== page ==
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Tax Revenue Stability and Corporation Tax

Posted on May 13, 2013 by Micheál Collins

One of the lessons of the recent economic collapse (I hope!) has been the importance of a stable tax base. Total stability is impossible for a small open economy like Ireland; we will always have swings in economic performance which will alter the volume of economic transactions and tax revenues. However, policy should aim to limit exposure to tax revenue instability as well as closely monitor those areas where revenues are unstable.


Despite these lessons, we pay limited attention to the stability of the corporate tax system - one of the four main areas of exchequer revenue. Based on the recent Department of Finance Stability Programme Update (April 2013) corporation tax revenues account for 11% of total taxation income.


A recent US Government report, reported by RTE's David Murphy here and here, found that the effective rate of corporation tax for US multinationals in Ireland was 8%. A working paper from TCD's Jim Stewart found similar results based on an examination of company accounts (see here). The US report derives from growing attention within the US on the number of large companies who park their US tax liabilities off-shore for the long-term, thereby undermining the potential revenue for the US exchequer. As Ireland is one of those parking grounds, any reform to this system would impact on the medium-term flow of corporation tax revenues. There may also be a short-term effect if a US amnesty or repatriation incentive scheme was introduced.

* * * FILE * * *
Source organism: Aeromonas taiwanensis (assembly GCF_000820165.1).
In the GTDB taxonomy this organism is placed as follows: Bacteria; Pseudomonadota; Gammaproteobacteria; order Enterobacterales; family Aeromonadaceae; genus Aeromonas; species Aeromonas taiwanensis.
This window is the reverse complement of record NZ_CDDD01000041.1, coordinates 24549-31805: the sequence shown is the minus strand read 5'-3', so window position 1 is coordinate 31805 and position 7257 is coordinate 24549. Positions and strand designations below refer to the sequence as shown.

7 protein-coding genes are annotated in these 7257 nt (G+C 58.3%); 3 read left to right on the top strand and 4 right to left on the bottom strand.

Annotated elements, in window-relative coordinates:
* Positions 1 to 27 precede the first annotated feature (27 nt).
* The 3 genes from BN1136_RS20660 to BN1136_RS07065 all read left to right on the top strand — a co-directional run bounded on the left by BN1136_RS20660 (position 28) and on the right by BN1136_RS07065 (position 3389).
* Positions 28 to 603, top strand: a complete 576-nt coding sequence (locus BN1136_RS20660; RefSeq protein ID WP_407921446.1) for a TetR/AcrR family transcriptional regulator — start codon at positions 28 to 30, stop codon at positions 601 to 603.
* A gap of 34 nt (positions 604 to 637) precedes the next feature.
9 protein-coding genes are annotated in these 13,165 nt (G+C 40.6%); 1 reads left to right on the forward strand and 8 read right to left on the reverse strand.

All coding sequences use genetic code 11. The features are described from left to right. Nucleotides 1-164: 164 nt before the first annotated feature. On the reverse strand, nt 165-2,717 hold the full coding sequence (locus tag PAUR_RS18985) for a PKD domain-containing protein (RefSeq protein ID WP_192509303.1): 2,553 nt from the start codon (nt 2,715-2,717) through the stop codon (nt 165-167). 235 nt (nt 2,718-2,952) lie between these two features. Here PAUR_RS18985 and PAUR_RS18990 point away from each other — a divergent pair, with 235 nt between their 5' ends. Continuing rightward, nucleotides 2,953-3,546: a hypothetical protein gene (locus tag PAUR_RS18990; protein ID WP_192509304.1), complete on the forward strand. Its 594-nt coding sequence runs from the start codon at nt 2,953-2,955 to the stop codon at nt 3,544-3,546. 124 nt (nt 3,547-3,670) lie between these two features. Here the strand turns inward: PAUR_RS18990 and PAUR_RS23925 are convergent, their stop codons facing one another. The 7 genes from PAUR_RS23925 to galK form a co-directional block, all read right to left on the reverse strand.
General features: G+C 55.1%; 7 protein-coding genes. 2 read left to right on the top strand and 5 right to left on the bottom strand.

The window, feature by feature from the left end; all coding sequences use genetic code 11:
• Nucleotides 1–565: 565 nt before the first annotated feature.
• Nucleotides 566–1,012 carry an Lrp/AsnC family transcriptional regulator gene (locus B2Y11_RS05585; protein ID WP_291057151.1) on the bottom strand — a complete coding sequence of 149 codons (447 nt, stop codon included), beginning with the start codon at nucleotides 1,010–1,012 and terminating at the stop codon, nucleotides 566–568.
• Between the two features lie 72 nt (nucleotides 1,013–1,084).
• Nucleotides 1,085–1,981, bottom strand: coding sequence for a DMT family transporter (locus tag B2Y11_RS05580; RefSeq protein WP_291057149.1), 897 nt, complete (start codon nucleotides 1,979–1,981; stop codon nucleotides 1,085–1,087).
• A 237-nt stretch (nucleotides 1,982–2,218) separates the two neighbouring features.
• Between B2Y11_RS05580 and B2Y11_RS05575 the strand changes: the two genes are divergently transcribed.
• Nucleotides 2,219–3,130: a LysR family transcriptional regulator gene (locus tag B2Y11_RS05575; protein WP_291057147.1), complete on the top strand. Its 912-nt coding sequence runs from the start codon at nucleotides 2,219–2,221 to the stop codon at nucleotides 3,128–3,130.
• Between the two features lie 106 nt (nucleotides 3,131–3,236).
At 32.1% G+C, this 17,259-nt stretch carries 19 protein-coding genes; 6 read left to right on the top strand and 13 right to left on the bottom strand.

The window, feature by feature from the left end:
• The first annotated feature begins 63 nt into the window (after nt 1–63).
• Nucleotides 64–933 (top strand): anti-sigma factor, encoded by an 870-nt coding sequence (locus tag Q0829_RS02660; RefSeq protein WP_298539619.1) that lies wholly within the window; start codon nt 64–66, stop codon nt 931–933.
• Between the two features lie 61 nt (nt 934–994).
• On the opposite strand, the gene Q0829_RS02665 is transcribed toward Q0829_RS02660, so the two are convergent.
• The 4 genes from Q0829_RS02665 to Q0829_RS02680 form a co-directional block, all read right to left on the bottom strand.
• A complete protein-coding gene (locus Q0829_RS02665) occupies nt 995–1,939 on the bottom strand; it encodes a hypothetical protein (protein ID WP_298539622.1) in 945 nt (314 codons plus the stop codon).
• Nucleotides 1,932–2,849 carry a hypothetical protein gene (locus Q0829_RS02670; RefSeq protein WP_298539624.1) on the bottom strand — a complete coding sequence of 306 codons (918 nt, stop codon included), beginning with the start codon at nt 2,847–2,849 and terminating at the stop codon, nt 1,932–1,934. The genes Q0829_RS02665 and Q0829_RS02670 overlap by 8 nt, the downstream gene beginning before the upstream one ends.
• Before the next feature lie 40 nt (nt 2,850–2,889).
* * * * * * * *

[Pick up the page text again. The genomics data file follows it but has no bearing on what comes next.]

Aside from this, I have written in my chapter on 'Taxation' in the 'Economy of Ireland' textbook (ed by O'Hagan and Newman, Gill and MacMillan), of the other threats to the stability of corporate tax revenues. These include the inevitable moves towards a more integrated European tax base and increased tax competition from other EU member states.


Overall, there remains some fear around any detailed public policy discussion of corporate taxation in Ireland - increases or decreased in rates, changes to tax exemptions, examinations of the effectiveness of tax breaks and incentives, medium-to-long-term planning for policy reform and revenue stability. When it represents an unstable tax revenue source, and one which provides around 11% of total tax revenue, we cannot afford to ignore it much longer.

Posted in: MacroeconomicsTaxation

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